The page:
Senior College Football Columnist

Mathieu dismissal from LSU works out well for Kiffin, USC


Tyrann Mathieu was revered by Lane Kiffin, who later said the CB was too short. (Getty Images)  
Tyrann Mathieu was revered by Lane Kiffin, who later said the CB was too short. (Getty Images)  

In a strange twist, even for him, Lane Kiffin was exonerated the same day he was vilified. Minutes apart, by people he’d never met and a player he never recruited.

Such is our digital world, our preseason poll, our belief that All-Americans are just that. For a few moments on Twitter Friday morning USC’s coach was being tenderized for "lying" about voting his team No. 1 in the preseason coaches’ poll. Then along came the news that LSU's Tyrann Mathieu was dismissed from the team.

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The national defensive player of the year in 2011 instantaneously became the biggest disappointment of 2012. USC, No. 1? Yep, among others for your consideration. Honey Badger was that good. His absence means the Trojans -- along with the Tide, Ducks and Sooners -- just got a better shot at the top.

National championship addition by superstar subtraction? Do the Math-eiu.

Or start with asking Arkansas and Georgia late last season. Mathieu's incredible back-to-back performances saved the season.

Pay attention to that coaches' poll. LSU is No. 1 by four points, with fewer first-place votes than No. 2 Alabama and No. 3 USC. Project that margin to BCS computer decimal points in early December.

Think Honey Badger would have made a difference? Absolutely. Think there's a reason to revote that, and every other preseason poll out there? Probably.

Mathieu, the complicated, troubled, brilliant comet that streaked across our sky last season, fell to earth with a crash so loud it was heard in south central Los Angeles, Tuscaloosa, Eugene and Norman.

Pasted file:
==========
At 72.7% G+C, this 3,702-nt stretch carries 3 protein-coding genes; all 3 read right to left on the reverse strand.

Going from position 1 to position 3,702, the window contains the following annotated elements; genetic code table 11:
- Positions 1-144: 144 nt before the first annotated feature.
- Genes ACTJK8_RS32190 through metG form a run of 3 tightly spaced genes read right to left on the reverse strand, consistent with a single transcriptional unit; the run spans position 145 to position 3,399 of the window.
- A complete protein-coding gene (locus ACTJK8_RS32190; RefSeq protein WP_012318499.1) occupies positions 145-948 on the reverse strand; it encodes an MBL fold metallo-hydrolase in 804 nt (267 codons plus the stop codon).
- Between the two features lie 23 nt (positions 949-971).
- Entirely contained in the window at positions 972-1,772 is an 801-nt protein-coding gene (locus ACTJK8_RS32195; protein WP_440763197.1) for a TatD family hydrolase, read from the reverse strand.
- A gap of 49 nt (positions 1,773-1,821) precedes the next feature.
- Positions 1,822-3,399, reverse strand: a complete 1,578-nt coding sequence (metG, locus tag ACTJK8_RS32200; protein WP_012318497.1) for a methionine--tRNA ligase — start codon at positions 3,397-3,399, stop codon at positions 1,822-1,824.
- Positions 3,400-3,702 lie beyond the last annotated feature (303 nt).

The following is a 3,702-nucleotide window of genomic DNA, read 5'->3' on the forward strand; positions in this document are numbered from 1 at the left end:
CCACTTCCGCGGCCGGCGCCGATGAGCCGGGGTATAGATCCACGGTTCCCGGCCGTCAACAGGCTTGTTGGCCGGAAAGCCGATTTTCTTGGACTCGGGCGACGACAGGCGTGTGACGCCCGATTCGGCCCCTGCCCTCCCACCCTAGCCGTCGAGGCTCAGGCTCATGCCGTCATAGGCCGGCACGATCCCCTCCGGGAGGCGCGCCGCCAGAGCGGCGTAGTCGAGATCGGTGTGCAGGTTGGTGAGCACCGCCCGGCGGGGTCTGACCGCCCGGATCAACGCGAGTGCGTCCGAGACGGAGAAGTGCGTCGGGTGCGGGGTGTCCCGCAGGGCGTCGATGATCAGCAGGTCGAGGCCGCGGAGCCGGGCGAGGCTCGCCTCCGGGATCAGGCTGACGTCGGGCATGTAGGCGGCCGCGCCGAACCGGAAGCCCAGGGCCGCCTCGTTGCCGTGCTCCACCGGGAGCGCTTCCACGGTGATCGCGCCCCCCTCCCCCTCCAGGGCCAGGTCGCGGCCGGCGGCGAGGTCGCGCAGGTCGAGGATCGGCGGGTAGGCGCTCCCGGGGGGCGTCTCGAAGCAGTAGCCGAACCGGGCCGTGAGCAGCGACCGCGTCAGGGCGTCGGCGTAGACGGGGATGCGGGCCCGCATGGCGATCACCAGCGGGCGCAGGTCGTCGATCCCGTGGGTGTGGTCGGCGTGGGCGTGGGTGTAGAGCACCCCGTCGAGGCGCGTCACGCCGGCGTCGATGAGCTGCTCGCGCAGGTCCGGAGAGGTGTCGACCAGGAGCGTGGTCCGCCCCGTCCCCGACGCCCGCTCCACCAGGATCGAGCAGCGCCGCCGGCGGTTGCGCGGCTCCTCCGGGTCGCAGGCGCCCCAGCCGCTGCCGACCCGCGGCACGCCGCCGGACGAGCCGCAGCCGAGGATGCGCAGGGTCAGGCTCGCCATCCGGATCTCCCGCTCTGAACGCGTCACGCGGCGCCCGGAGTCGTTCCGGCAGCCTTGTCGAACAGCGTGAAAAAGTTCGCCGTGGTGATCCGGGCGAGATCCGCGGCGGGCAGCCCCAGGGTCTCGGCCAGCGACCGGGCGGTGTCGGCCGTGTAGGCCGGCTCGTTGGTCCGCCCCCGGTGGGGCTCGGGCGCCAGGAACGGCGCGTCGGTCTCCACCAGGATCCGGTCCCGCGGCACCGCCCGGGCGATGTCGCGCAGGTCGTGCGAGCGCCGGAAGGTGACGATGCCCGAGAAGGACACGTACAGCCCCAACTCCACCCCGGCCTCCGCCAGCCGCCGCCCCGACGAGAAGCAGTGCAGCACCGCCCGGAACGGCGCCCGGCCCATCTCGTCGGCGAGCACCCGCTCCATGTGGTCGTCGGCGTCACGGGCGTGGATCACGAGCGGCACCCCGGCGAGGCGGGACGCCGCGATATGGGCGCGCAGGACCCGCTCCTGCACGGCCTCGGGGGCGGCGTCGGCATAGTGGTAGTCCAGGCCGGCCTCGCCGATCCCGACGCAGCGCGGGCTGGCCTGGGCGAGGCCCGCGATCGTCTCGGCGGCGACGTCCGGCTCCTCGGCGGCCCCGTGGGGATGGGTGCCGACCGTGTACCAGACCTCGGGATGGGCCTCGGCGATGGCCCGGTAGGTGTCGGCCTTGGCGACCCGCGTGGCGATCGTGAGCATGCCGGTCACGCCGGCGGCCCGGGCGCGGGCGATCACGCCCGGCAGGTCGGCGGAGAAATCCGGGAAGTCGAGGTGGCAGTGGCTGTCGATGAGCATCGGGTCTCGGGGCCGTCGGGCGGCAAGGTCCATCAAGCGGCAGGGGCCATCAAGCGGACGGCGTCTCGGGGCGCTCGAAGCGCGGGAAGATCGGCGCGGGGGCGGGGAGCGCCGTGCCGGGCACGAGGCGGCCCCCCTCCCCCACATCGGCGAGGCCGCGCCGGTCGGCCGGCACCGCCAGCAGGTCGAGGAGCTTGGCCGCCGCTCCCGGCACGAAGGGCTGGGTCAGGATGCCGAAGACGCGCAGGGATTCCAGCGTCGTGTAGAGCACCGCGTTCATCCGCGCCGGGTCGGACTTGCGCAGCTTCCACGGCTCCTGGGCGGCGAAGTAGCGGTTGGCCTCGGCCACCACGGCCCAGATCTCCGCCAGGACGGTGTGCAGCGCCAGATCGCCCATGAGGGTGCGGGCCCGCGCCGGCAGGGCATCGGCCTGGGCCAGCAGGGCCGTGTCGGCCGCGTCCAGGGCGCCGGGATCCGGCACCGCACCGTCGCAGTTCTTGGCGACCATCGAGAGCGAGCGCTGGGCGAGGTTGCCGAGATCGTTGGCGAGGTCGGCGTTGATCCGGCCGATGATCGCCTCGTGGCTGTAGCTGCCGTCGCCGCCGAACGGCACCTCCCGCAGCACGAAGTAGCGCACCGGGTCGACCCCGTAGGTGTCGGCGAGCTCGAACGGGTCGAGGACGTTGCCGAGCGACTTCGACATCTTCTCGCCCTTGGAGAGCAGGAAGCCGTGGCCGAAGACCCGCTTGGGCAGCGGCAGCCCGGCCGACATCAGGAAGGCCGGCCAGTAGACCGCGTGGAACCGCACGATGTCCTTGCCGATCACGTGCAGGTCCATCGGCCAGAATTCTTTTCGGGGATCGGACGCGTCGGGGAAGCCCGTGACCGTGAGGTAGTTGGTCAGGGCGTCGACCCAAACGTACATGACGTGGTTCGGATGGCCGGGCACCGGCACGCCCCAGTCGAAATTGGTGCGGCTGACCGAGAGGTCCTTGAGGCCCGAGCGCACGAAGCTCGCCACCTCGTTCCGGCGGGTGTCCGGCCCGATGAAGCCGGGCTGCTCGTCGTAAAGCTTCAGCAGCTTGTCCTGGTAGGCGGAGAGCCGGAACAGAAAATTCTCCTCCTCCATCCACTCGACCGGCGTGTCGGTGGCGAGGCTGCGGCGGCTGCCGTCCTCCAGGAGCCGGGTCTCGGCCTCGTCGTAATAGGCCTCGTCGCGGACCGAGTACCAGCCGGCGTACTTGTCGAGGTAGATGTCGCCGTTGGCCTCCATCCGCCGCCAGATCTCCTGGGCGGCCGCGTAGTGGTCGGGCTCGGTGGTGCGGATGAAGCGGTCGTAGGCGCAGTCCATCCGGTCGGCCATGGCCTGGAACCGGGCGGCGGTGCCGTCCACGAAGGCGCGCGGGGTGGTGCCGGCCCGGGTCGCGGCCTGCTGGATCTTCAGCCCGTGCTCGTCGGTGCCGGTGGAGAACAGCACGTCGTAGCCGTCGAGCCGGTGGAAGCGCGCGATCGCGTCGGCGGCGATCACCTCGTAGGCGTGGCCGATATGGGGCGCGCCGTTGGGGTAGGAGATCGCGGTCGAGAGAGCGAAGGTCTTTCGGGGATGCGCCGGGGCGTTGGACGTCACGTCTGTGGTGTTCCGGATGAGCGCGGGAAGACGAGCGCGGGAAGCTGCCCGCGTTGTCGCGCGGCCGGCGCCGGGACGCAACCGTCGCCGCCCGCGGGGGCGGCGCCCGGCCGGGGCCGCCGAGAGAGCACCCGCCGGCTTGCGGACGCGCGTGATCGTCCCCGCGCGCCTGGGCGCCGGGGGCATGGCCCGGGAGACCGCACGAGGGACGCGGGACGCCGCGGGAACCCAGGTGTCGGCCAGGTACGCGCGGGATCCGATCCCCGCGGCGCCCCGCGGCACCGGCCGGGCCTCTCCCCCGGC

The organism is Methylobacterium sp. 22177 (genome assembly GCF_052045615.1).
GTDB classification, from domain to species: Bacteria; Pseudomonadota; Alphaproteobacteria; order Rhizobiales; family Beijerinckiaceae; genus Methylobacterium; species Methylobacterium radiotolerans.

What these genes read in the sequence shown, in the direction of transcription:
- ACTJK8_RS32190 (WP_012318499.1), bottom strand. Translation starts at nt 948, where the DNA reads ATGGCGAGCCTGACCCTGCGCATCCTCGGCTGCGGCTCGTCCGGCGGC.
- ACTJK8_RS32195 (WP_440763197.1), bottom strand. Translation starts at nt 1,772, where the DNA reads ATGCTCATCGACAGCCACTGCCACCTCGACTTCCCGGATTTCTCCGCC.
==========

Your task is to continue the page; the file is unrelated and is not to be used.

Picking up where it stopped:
Les Miles was clearly affected announcing at a presser that the beloved Honey Badger had to leave. But it wasn't a football sadness. He loved the kid but we knew there was a sketchy edge to the All-American. Miles didn't take Mathieu -- a Heisman finalist -- to SEC media days. But the coach did take his starting quarterback Zach Mettenberger, who had pleaded guilty to two misdemeanor counts of sexual assault while at Georgia.

It was widely reported last year that Mathieu was suspended for a game because of a failed drug test. While there was no announcement from the school on Friday, Miles did say the dismissal was due to a violation of team and school policy. A third failed drug test could have gotten Mathieu booted from the school.

The best college secondary player since Charles Woodson was invited to New York despite that suspension. Even the ultra-conservative Heisman Trust was sucked into his orbit. The voters placed him fifth, ahead of Matt Barkley, Kellen Moore and LaMichael James.

Mathieu was that good and we were all that snowed in what seems to be this ongoing college crap storm. Half of's preseason All-America secondary now needs to be replaced. Florida State's Greg Reid was dismissed from the 'Noles.

Reminder: We haven't kicked off yet.

But within moments of the LSU presser, our national football psyche showed through. USC fans had taken to Twitter urging a Honey Badger migration to the West Coast.

Admit it, you'd take him. He may be a troubled superstar but you'd love to make him your troubled superstar.